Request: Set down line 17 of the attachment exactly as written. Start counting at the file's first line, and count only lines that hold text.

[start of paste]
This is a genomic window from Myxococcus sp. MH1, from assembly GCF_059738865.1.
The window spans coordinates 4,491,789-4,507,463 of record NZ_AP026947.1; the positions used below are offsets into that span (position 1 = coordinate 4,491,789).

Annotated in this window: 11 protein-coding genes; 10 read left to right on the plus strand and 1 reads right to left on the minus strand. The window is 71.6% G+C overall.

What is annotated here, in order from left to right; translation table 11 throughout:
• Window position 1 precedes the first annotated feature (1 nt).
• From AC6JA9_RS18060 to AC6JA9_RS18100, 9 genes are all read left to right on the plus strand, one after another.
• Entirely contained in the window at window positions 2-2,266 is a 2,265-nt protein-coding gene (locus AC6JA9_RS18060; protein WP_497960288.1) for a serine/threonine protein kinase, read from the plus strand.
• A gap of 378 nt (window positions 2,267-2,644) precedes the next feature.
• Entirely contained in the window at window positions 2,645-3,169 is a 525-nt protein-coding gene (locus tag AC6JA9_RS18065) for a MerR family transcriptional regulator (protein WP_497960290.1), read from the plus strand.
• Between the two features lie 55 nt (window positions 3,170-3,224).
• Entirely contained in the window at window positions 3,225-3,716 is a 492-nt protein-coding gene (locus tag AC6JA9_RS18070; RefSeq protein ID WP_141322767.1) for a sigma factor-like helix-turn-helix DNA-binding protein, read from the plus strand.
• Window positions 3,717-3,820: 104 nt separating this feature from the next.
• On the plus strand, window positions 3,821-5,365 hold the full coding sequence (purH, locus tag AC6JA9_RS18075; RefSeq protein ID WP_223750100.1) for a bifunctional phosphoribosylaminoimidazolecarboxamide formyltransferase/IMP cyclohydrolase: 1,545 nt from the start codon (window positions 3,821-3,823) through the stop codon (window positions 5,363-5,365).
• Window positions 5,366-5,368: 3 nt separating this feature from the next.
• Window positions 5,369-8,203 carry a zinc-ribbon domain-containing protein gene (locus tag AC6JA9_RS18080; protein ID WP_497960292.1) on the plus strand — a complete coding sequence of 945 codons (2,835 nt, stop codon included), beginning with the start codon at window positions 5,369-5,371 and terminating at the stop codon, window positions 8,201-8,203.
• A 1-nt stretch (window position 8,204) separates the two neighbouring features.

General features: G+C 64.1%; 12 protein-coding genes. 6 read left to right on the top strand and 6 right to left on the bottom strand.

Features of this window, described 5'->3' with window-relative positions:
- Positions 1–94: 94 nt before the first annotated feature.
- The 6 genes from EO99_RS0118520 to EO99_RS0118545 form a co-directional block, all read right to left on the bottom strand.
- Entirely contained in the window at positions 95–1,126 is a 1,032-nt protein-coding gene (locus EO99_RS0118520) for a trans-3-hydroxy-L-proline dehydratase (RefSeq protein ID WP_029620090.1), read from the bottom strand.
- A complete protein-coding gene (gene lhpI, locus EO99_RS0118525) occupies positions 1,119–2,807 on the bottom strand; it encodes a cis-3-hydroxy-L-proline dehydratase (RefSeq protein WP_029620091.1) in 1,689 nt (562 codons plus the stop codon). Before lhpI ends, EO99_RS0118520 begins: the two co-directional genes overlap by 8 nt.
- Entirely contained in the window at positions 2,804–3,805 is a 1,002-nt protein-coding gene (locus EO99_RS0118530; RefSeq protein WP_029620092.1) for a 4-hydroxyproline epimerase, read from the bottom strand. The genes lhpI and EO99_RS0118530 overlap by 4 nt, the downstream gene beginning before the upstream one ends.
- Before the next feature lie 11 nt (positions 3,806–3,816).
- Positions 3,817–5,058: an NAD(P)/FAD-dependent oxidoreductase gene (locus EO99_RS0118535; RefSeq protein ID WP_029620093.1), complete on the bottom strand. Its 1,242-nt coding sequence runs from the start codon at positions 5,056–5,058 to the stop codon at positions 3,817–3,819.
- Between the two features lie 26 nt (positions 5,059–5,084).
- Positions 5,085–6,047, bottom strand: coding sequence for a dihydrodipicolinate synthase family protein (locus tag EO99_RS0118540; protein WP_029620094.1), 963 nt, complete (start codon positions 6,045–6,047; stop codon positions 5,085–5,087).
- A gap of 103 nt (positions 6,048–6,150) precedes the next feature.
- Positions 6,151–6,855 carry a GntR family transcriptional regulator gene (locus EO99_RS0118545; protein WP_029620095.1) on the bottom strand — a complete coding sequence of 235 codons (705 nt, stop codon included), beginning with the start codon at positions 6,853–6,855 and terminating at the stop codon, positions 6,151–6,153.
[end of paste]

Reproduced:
General features: G+C 64.1%; 12 protein-coding genes. 6 read left to right on the top strand and 6 right to left on the bottom strand.